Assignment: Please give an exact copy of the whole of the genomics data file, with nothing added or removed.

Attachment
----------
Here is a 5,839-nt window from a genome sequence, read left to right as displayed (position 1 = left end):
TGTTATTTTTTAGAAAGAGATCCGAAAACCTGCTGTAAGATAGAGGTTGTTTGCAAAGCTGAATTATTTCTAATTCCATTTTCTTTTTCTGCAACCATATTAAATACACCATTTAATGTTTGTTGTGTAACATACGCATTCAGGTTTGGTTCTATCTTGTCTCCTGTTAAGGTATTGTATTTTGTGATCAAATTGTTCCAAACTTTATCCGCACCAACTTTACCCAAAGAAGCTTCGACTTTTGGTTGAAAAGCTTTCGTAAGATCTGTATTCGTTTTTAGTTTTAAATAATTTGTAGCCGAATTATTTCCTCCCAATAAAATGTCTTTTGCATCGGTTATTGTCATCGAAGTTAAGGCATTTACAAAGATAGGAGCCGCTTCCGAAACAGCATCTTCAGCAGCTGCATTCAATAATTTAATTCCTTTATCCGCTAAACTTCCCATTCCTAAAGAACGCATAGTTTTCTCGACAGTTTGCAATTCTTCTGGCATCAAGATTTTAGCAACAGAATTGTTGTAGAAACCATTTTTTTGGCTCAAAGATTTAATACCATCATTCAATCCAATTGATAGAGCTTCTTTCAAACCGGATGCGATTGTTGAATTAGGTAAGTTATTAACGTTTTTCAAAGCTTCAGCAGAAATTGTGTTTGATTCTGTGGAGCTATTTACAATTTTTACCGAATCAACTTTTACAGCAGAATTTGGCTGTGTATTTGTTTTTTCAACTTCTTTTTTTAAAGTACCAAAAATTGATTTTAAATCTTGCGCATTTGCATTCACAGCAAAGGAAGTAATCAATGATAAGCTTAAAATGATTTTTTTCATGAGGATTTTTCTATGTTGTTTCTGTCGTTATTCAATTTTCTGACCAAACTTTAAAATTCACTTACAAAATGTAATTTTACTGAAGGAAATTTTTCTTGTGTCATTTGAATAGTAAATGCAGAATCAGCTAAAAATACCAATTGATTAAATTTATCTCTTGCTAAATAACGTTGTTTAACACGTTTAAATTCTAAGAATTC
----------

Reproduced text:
Here is a 5,839-nt window from a genome sequence, read left to right as displayed (position 1 = left end):
TGTTATTTTTTAGAAAGAGATCCGAAAACCTGCTGTAAGATAGAGGTTGTTTGCAAAGCTGAATTATTTCTAATTCCATTTTCTTTTTCTGCAACCATATTAAATACACCATTTAATGTTTGTTGTGTAACATACGCATTCAGGTTTGGTTCTATCTTGTCTCCTGTTAAGGTATTGTATTTTGTGATCAAATTGTTCCAAACTTTATCCGCACCAACTTTACCCAAAGAAGCTTCGACTTTTGGTTGAAAAGCTTTCGTAAGATCTGTATTCGTTTTTAGTTTTAAATAATTTGTAGCCGAATTATTTCCTCCCAATAAAATGTCTTTTGCATCGGTTATTGTCATCGAAGTTAAGGCATTTACAAAGATAGGAGCCGCTTCCGAAACAGCATCTTCAGCAGCTGCATTCAATAATTTAATTCCTTTATCCGCTAAACTTCCCATTCCTAAAGAACGCATAGTTTTCTCGACAGTTTGCAATTCTTCTGGCATCAAGATTTTAGCAACAGAATTGTTGTAGAAACCATTTTTTTGGCTCAAAGATTTAATACCATCATTCAATCCAATTGATAGAGCTTCTTTCAAACCGGATGCGATTGTTGAATTAGGTAAGTTATTAACGTTTTTCAAAGCTTCAGCAGAAATTGTGTTTGATTCTGTGGAGCTATTTACAATTTTTACCGAATCAACTTTTACAGCAGAATTTGGCTGTGTATTTGTTTTTTCAACTTCTTTTTTTAAAGTACCAAAAATTGATTTTAAATCTTGCGCATTTGCATTCACAGCAAAGGAAGTAATCAATGATAAGCTTAAAATGATTTTTTTCATGAGGATTTTTCTATGTTGTTTCTGTCGTTATTCAATTTTCTGACCAAACTTTAAAATTCACTTACAAAATGTAATTTTACTGAAGGAAATTTTTCTTGTGTCATTTGAATAGTAAATGCAGAATCAGCTAAAAATACCAATTGATTAAATTTATCTCTTGCTAAATAACGTTGTTTAACACGTTTAAATTCTAAGAATTC